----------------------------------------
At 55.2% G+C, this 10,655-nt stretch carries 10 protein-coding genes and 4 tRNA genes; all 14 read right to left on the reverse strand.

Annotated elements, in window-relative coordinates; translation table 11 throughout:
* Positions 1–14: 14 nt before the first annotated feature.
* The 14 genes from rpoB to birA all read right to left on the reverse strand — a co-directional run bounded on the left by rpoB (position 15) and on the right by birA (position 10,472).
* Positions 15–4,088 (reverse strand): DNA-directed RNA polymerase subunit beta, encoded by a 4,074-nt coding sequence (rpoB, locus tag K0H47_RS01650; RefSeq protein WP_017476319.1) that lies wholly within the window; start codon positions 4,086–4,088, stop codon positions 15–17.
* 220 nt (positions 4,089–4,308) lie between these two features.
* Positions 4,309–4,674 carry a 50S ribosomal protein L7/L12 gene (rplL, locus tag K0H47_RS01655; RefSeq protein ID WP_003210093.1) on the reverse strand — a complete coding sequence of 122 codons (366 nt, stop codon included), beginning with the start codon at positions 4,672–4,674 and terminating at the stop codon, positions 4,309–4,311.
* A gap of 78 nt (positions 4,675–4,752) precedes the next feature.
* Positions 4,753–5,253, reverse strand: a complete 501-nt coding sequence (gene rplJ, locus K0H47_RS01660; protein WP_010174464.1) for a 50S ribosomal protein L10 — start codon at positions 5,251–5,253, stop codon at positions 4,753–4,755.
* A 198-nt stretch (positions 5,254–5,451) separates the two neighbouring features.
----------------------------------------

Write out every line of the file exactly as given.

At 55.2% G+C, this 10,655-nt stretch carries 10 protein-coding genes and 4 tRNA genes; all 14 read right to left on the reverse strand.

Annotated elements, in window-relative coordinates; translation table 11 throughout:
* Positions 1–14: 14 nt before the first annotated feature.
* The 14 genes from rpoB to birA all read right to left on the reverse strand — a co-directional run bounded on the left by rpoB (position 15) and on the right by birA (position 10,472).
* Positions 15–4,088 (reverse strand): DNA-directed RNA polymerase subunit beta, encoded by a 4,074-nt coding sequence (rpoB, locus tag K0H47_RS01650; RefSeq protein WP_017476319.1) that lies wholly within the window; start codon positions 4,086–4,088, stop codon positions 15–17.
* 220 nt (positions 4,089–4,308) lie between these two features.
* Positions 4,309–4,674 carry a 50S ribosomal protein L7/L12 gene (rplL, locus tag K0H47_RS01655; RefSeq protein ID WP_003210093.1) on the reverse strand — a complete coding sequence of 122 codons (366 nt, stop codon included), beginning with the start codon at positions 4,672–4,674 and terminating at the stop codon, positions 4,309–4,311.
* A gap of 78 nt (positions 4,675–4,752) precedes the next feature.
* Positions 4,753–5,253, reverse strand: a complete 501-nt coding sequence (gene rplJ, locus K0H47_RS01660; protein WP_010174464.1) for a 50S ribosomal protein L10 — start codon at positions 5,251–5,253, stop codon at positions 4,753–4,755.
* A 198-nt stretch (positions 5,254–5,451) separates the two neighbouring features.